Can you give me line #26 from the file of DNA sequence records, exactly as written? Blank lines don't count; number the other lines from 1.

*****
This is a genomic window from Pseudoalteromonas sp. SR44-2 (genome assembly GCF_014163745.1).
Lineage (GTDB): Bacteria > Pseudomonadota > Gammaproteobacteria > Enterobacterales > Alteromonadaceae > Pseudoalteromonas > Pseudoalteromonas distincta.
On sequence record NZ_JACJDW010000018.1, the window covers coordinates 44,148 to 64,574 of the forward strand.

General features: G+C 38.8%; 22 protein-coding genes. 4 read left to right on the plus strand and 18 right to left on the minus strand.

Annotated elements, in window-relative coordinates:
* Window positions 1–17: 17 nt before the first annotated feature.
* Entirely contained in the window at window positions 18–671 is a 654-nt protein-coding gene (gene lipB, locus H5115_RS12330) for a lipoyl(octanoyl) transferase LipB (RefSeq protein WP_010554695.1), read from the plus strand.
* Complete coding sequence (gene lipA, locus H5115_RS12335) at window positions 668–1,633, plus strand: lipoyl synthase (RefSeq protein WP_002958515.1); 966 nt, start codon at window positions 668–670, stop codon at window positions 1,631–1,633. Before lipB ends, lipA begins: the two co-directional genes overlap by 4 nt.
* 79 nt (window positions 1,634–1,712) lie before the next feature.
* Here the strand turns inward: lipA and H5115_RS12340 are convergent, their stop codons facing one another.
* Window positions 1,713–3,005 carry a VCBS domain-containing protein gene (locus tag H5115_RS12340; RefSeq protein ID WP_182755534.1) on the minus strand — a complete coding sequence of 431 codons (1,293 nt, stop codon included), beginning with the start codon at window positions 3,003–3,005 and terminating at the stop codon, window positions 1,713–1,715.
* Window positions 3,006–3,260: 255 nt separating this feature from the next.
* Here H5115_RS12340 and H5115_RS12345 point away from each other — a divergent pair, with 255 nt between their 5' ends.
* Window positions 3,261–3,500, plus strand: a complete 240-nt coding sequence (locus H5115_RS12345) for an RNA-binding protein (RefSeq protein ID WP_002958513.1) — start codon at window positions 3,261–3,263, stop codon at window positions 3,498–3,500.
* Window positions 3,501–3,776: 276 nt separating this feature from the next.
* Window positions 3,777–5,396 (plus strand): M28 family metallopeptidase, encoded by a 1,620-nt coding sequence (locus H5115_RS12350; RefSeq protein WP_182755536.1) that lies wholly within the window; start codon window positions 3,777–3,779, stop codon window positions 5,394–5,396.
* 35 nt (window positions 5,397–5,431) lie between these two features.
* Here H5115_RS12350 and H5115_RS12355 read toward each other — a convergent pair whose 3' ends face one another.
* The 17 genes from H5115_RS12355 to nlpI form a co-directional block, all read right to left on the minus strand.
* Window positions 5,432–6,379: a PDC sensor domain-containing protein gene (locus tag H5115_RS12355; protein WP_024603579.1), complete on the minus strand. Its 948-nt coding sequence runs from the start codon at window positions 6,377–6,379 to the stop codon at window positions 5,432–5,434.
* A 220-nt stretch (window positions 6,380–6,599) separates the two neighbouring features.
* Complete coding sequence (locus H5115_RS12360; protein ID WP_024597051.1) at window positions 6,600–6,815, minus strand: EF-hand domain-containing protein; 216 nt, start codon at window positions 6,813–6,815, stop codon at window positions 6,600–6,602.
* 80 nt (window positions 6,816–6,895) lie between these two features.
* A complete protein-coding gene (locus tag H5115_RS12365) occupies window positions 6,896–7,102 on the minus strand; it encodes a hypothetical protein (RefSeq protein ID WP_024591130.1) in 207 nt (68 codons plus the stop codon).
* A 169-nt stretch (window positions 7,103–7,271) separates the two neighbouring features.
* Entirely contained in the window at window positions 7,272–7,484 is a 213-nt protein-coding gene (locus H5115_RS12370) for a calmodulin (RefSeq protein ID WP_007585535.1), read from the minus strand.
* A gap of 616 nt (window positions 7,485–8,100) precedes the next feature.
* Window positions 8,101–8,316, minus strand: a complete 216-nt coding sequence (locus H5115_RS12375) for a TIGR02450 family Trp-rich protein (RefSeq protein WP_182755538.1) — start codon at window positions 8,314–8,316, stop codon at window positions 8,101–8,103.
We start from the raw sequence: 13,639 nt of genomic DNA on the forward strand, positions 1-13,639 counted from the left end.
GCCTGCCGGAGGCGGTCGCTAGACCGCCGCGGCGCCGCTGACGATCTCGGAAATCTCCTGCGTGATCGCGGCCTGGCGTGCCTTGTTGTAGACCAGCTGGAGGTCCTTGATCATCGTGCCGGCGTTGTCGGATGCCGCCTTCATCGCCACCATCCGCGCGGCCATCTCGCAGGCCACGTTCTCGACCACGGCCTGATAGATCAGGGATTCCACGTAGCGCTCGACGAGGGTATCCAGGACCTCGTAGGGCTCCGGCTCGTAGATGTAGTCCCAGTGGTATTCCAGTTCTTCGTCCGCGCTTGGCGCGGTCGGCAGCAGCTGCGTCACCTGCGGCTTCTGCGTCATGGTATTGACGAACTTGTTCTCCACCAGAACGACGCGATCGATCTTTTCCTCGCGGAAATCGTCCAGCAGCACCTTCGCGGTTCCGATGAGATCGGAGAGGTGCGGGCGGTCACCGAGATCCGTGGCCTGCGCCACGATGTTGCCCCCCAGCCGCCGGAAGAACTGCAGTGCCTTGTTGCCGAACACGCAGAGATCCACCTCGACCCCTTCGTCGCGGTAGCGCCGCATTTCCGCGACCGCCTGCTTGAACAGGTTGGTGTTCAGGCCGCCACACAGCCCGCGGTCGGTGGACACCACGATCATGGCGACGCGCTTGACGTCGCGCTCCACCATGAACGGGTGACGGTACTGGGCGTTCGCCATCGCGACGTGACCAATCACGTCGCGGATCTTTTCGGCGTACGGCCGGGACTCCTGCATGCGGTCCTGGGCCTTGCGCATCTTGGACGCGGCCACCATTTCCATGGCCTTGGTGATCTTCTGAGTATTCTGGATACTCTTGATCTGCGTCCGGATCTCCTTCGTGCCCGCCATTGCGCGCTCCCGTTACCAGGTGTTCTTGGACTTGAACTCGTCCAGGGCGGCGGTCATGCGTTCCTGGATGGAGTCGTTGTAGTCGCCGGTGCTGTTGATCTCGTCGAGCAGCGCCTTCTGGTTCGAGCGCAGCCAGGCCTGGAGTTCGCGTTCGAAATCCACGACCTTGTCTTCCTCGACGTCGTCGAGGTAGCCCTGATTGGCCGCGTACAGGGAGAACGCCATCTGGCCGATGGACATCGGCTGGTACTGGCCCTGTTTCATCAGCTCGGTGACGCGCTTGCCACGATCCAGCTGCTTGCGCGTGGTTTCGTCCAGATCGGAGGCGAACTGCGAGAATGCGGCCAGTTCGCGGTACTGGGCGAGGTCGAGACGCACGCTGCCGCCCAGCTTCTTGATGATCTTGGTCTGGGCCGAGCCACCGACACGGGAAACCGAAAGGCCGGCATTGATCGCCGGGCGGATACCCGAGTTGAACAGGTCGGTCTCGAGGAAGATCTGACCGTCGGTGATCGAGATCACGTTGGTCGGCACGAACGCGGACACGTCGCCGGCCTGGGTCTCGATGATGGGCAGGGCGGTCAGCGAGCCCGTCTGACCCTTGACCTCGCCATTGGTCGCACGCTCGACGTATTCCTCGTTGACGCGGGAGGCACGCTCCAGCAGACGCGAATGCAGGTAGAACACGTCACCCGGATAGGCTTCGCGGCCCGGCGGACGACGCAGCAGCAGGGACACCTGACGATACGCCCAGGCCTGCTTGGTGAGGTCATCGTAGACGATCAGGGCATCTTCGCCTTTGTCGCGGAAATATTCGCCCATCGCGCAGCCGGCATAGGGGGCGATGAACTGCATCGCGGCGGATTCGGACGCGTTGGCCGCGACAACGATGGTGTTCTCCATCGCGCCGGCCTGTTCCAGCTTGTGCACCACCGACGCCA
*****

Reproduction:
* Entirely contained in the window at window positions 7,272–7,484 is a 213-nt protein-coding gene (locus H5115_RS12370) for a calmodulin (RefSeq protein ID WP_007585535.1), read from the minus strand.